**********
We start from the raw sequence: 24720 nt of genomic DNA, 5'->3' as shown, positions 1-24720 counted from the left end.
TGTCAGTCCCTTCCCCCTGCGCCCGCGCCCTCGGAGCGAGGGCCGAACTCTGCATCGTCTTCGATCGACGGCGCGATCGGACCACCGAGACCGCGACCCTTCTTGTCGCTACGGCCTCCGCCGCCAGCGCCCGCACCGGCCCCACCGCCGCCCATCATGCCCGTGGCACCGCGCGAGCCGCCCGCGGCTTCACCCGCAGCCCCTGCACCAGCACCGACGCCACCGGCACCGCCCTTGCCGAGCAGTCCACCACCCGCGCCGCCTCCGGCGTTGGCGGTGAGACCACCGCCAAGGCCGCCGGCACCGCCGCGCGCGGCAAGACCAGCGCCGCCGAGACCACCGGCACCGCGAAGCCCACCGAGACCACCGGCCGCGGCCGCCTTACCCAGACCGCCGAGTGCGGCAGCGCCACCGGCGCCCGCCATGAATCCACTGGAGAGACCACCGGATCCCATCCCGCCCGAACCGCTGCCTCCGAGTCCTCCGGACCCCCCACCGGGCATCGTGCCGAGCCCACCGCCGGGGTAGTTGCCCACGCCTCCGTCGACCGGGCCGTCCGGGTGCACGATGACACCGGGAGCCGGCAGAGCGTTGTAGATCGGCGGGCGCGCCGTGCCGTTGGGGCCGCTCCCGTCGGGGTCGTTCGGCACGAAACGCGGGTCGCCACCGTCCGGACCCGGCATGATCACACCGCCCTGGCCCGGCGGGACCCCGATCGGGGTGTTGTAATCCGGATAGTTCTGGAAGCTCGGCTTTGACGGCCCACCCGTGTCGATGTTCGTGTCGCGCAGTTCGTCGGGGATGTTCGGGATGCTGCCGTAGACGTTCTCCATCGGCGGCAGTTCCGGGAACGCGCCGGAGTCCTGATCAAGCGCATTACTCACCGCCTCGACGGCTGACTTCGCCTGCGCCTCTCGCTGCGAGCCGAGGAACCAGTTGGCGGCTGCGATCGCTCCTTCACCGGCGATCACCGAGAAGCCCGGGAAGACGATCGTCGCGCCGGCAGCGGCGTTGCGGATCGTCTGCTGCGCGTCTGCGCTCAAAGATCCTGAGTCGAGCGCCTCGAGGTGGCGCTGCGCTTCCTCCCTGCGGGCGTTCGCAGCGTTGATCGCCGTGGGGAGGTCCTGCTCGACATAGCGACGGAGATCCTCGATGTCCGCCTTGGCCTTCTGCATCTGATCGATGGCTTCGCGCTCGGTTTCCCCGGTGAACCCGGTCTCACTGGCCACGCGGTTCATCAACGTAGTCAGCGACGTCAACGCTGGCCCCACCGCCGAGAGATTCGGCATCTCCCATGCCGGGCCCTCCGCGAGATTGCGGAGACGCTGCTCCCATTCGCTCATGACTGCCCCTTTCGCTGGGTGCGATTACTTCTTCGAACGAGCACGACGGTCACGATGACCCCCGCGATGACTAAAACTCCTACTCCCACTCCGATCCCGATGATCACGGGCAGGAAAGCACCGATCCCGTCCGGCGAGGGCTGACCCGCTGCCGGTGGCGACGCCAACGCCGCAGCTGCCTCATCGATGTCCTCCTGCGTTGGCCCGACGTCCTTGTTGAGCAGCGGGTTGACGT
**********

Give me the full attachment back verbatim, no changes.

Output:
We start from the raw sequence: 24720 nt of genomic DNA, 5'->3' as shown, positions 1-24720 counted from the left end.
TGTCAGTCCCTTCCCCCTGCGCCCGCGCCCTCGGAGCGAGGGCCGAACTCTGCATCGTCTTCGATCGACGGCGCGATCGGACCACCGAGACCGCGACCCTTCTTGTCGCTACGGCCTCCGCCGCCAGCGCCCGCACCGGCCCCACCGCCGCCCATCATGCCCGTGGCACCGCGCGAGCCGCCCGCGGCTTCACCCGCAGCCCCTGCACCAGCACCGACGCCACCGGCACCGCCCTTGCCGAGCAGTCCACCACCCGCGCCGCCTCCGGCGTTGGCGGTGAGACCACCGCCAAGGCCGCCGGCACCGCCGCGCGCGGCAAGACCAGCGCCGCCGAGACCACCGGCACCGCGAAGCCCACCGAGACCACCGGCCGCGGCCGCCTTACCCAGACCGCCGAGTGCGGCAGCGCCACCGGCGCCCGCCATGAATCCACTGGAGAGACCACCGGATCCCATCCCGCCCGAACCGCTGCCTCCGAGTCCTCCGGACCCCCCACCGGGCATCGTGCCGAGCCCACCGCCGGGGTAGTTGCCCACGCCTCCGTCGACCGGGCCGTCCGGGTGCACGATGACACCGGGAGCCGGCAGAGCGTTGTAGATCGGCGGGCGCGCCGTGCCGTTGGGGCCGCTCCCGTCGGGGTCGTTCGGCACGAAACGCGGGTCGCCACCGTCCGGACCCGGCATGATCACACCGCCCTGGCCCGGCGGGACCCCGATCGGGGTGTTGTAATCCGGATAGTTCTGGAAGCTCGGCTTTGACGGCCCACCCGTGTCGATGTTCGTGTCGCGCAGTTCGTCGGGGATGTTCGGGATGCTGCCGTAGACGTTCTCCATCGGCGGCAGTTCCGGGAACGCGCCGGAGTCCTGATCAAGCGCATTACTCACCGCCTCGACGGCTGACTTCGCCTGCGCCTCTCGCTGCGAGCCGAGGAACCAGTTGGCGGCTGCGATCGCTCCTTCACCGGCGATCACCGAGAAGCCCGGGAAGACGATCGTCGCGCCGGCAGCGGCGTTGCGGATCGTCTGCTGCGCGTCTGCGCTCAAAGATCCTGAGTCGAGCGCCTCGAGGTGGCGCTGCGCTTCCTCCCTGCGGGCGTTCGCAGCGTTGATCGCCGTGGGGAGGTCCTGCTCGACATAGCGACGGAGATCCTCGATGTCCGCCTTGGCCTTCTGCATCTGATCGATGGCTTCGCGCTCGGTTTCCCCGGTGAACCCGGTCTCACTGGCCACGCGGTTCATCAACGTAGTCAGCGACGTCAACGCTGGCCCCACCGCCGAGAGATTCGGCATCTCCCATGCCGGGCCCTCCGCGAGATTGCGGAGACGCTGCTCCCATTCGCTCATGACTGCCCCTTTCGCTGGGTGCGATTACTTCTTCGAACGAGCACGACGGTCACGATGACCCCCGCGATGACTAAAACTCCTACTCCCACTCCGATCCCGATGATCACGGGCAGGAAAGCACCGATCCCGTCCGGCGAGGGCTGACCCGCTGCCGGTGGCGACGCCAACGCCGCAGCTGCCTCATCGATGTCCTCCTGCGTTGGCCCGACGTCCTTGTTGAGCAGCGGGTTGACGT